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Respiratory failure among patients with COVID-19 in Jiangsu province, China: a multicentre retrospective cohort study.

Authors
  • Wang, Y1
  • Luo, H2
  • Liu, S3
  • Hao, T3
  • Mortimer, K2
  • Yang, Y3
  • Wang, D2
  • Ju, S1
  • 1 Department of Radiology, Zhongda Hospital, School of Medicine, Southeast University, Nanjing210009, China. , (China)
  • 2 Department of Clinical Sciences, Liverpool School of Tropical Medicine, LiverpoolL3 5QA, UK.
  • 3 Department of Critical Care Medicine, Jiangsu Provincial Key Laboratory of Critical Care Medicine, Zhongda Hospital, School of Medicine, Southeast University, Nanjing210009, China. , (China)
Type
Published Article
Journal
Epidemiology and Infection
Publisher
Cambridge University Press
Publication Date
Jan 20, 2021
Volume
149
Identifiers
DOI: 10.1017/S0950268821000157
PMID: 33468282
Source
Medline
Keywords
Language
English
License
Unknown

Abstract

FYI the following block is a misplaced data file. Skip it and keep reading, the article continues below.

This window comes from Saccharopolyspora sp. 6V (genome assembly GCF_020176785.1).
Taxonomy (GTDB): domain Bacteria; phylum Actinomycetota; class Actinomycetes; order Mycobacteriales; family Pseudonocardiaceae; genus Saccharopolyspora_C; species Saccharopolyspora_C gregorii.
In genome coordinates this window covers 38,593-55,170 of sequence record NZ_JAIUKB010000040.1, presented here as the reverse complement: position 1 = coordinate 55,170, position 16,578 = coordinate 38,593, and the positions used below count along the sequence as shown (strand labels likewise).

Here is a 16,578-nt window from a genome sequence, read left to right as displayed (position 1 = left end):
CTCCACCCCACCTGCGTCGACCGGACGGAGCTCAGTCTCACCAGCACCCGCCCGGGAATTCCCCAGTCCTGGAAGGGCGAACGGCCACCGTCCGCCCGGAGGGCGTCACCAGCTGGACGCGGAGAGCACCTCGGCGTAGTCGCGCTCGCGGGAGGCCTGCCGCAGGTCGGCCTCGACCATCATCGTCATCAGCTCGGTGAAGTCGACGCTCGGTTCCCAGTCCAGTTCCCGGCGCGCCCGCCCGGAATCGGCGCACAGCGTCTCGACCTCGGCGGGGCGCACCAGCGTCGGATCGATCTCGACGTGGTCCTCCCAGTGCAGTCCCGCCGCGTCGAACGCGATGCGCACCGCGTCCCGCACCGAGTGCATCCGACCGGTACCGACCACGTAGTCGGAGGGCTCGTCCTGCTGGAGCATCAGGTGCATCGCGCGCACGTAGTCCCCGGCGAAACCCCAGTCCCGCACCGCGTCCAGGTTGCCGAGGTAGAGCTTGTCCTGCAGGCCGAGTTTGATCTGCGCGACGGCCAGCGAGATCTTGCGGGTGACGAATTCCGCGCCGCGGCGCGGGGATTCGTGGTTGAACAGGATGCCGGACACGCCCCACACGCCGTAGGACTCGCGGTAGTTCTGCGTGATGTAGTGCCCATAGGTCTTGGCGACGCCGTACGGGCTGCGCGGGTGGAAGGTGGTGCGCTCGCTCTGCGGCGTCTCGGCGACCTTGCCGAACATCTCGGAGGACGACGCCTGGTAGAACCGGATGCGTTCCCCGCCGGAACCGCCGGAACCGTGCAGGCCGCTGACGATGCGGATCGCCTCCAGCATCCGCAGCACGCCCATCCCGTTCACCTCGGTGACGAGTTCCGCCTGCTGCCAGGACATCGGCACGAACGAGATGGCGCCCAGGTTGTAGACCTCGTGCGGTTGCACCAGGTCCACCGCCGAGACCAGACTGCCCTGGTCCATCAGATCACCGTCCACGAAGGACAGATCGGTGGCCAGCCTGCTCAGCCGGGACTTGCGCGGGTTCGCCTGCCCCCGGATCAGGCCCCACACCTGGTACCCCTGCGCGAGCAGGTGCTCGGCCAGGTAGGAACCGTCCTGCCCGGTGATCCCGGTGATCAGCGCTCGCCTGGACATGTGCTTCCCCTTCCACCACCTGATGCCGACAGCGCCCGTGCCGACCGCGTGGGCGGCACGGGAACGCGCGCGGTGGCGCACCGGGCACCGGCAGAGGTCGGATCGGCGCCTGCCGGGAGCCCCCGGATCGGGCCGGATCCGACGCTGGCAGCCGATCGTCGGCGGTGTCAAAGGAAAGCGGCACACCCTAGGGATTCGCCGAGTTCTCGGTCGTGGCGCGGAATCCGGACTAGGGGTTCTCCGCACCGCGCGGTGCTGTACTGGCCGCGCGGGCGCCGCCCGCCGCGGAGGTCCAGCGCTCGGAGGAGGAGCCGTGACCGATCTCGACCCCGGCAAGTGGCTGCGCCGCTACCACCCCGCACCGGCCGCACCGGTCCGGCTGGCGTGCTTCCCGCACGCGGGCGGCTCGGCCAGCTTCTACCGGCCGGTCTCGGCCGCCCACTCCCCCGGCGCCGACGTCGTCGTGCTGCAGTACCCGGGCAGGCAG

This study was a retrospective multicentre cohort study of patients with coronavirus disease 2019 (COVID-19) diagnosed at 24 hospitals in Jiangsu province, China as of 15 March 2020. The primary outcome was the occurrence of acute respiratory failure during hospital stay. Of 625 patients, 56 (9%) had respiratory failure. Some selected demographic, epidemiologic, clinical and laboratory features as well as radiologic features at admission and treatment during hospitalisation were significantly different in patients with and without respiratory failure. The multivariate logistic analysis indicated that age (in years) (odds ratio [OR], 1.07; 95% confidence interval [CI]: 1.03-1.10; P = 0.0002), respiratory rate (breaths/minute) (OR, 1.23; 95% CI: 1.08-1.40; P = 0.0020), lymphocyte count (109/l) (OR, 0.18; 95% CI: 0.05-0.69; P = 0.0157) and pulmonary opacity score (per 5%) (OR, 1.38; 95% CI: 1.19-1.61; P < 0.0001) at admission were associated with the occurrence of respiratory failure. Older age, increased respiratory rate, decreased lymphocyte count and greater pulmonary opacity score at admission were independent risk factors of respiratory failure in patients with COVID-19. Patients having these risk factors need to be intensively managed during hospitalisation.

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